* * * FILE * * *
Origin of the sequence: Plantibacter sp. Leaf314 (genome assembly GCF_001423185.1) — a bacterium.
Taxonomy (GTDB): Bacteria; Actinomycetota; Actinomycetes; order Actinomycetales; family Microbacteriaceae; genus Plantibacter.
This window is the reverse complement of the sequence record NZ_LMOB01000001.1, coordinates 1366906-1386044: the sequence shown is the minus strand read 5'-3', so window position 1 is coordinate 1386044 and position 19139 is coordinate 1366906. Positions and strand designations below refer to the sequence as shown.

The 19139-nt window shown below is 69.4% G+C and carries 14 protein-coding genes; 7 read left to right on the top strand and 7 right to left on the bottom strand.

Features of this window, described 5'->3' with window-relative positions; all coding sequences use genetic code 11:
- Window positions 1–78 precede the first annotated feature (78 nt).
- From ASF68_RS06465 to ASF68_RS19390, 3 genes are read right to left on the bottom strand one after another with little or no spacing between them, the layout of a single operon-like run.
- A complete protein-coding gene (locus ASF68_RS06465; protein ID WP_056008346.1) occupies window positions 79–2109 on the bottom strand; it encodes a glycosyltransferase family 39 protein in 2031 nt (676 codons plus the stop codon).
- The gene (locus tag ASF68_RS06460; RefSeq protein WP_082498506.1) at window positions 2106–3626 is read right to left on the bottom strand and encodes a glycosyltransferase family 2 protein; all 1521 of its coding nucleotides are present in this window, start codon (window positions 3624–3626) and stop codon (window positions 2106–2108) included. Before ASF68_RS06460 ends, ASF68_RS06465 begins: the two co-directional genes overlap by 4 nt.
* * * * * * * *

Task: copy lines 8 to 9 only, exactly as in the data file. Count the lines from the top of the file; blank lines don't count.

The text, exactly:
- A complete protein-coding gene (locus ASF68_RS06465; protein ID WP_056008346.1) occupies window positions 79–2109 on the bottom strand; it encodes a glycosyltransferase family 39 protein in 2031 nt (676 codons plus the stop codon).
- The gene (locus tag ASF68_RS06460; RefSeq protein WP_082498506.1) at window positions 2106–3626 is read right to left on the bottom strand and encodes a glycosyltransferase family 2 protein; all 1521 of its coding nucleotides are present in this window, start codon (window positions 3624–3626) and stop codon (window positions 2106–2108) included. Before ASF68_RS06460 ends, ASF68_RS06465 begins: the two co-directional genes overlap by 4 nt.